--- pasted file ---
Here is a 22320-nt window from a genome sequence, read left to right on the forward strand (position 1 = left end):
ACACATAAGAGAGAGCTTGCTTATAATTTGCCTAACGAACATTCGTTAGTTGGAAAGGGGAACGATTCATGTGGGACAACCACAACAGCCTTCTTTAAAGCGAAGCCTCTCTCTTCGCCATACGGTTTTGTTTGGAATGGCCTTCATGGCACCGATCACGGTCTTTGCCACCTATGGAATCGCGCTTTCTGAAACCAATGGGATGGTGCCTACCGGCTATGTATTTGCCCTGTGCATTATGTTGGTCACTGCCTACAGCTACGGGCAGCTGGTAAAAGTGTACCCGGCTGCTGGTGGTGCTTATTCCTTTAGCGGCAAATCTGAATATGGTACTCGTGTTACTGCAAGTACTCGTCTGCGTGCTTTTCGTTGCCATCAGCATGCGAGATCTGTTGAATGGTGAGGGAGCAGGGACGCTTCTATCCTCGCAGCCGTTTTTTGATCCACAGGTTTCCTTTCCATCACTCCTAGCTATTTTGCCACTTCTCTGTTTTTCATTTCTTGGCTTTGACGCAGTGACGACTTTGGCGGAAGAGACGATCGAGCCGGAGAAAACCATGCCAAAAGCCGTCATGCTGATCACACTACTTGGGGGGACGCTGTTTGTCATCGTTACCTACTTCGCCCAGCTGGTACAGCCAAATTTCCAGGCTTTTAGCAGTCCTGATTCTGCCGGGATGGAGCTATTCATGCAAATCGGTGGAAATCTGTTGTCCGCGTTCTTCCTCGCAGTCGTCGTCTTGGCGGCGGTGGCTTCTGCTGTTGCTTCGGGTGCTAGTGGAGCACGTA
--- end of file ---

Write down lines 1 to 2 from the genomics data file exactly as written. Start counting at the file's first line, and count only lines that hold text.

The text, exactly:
Here is a 22320-nt window from a genome sequence, read left to right on the forward strand (position 1 = left end):
ACACATAAGAGAGAGCTTGCTTATAATTTGCCTAACGAACATTCGTTAGTTGGAAAGGGGAACGATTCATGTGGGACAACCACAACAGCCTTCTTTAAAGCGAAGCCTCTCTCTTCGCCATACGGTTTTGTTTGGAATGGCCTTCATGGCACCGATCACGGTCTTTGCCACCTATGGAATCGCGCTTTCTGAAACCAATGGGATGGTGCCTACCGGCTATGTATTTGCCCTGTGCATTATGTTGGTCACTGCCTACAGCTACGGGCAGCTGGTAAAAGTGTACCCGGCTGCTGGTGGTGCTTATTCCTTTAGCGGCAAATCTGAATATGGTACTCGTGTTACTGCAAGTACTCGTCTGCGTGCTTTTCGTTGCCATCAGCATGCGAGATCTGTTGAATGGTGAGGGAGCAGGGACGCTTCTATCCTCGCAGCCGTTTTTTGATCCACAGGTTTCCTTTCCATCACTCCTAGCTATTTTGCCACTTCTCTGTTTTTCATTTCTTGGCTTTGACGCAGTGACGACTTTGGCGGAAGAGACGATCGAGCCGGAGAAAACCATGCCAAAAGCCGTCATGCTGATCACACTACTTGGGGGGACGCTGTTTGTCATCGTTACCTACTTCGCCCAGCTGGTACAGCCAAATTTCCAGGCTTTTAGCAGTCCTGATTCTGCCGGGATGGAGCTATTCATGCAAATCGGTGGAAATCTGTTGTCCGCGTTCTTCCTCGCAGTCGTCGTCTTGGCGGCGGTGGCTTCTGCTGTTGCTTCGGGTGCTAGTGGAGCACGTA